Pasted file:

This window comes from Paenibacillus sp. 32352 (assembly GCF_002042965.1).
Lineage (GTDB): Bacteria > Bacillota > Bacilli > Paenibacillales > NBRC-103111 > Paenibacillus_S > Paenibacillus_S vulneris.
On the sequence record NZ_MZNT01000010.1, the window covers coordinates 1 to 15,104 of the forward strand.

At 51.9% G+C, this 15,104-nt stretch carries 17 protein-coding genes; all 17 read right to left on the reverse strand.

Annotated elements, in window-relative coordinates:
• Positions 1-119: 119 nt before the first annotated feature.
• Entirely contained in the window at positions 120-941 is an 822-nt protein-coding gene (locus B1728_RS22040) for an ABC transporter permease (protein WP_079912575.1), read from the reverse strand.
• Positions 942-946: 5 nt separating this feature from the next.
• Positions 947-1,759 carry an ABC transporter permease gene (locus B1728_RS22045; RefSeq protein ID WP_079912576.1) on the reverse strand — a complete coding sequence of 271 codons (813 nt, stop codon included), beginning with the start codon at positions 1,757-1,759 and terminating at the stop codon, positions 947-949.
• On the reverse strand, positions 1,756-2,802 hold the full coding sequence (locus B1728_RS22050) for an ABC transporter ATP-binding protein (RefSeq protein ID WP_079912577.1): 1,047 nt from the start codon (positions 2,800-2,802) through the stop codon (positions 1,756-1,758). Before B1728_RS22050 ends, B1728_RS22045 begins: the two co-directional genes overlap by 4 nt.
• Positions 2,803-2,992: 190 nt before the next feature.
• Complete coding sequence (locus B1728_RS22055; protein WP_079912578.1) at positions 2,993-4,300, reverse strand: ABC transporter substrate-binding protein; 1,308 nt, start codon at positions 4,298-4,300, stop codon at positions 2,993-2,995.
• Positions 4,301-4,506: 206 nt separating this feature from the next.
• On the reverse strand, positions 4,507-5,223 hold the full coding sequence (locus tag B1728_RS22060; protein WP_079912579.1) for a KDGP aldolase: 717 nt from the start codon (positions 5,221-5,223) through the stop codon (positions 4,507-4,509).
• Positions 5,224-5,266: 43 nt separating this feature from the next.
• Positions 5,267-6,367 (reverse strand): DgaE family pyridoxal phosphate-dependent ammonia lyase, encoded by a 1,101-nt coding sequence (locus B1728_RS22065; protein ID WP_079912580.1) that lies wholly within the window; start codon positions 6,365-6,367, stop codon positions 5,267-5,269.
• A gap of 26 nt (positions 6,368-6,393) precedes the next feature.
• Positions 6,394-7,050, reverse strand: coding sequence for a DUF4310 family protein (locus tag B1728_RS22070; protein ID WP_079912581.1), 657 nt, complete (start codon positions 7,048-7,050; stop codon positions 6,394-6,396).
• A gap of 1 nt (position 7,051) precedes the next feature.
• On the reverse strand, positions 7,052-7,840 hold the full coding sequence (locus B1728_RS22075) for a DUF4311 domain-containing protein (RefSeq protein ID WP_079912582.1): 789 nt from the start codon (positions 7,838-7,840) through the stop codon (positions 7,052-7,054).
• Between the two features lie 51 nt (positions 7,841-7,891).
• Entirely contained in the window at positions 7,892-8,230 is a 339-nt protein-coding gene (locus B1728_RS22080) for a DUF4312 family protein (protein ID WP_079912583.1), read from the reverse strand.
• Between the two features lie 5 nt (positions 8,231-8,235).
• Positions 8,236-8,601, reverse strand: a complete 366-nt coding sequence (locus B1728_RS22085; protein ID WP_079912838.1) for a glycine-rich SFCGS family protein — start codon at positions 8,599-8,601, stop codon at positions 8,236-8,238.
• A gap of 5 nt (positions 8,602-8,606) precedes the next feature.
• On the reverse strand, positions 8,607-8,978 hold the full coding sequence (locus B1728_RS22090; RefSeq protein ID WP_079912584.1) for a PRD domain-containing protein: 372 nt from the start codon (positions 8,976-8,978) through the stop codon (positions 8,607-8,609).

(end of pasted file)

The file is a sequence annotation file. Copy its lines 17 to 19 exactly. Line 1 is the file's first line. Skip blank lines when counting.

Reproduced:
• A gap of 26 nt (positions 6,368-6,393) precedes the next feature.
• Positions 6,394-7,050, reverse strand: coding sequence for a DUF4310 family protein (locus tag B1728_RS22070; protein ID WP_079912581.1), 657 nt, complete (start codon positions 7,048-7,050; stop codon positions 6,394-6,396).
• A gap of 1 nt (position 7,051) precedes the next feature.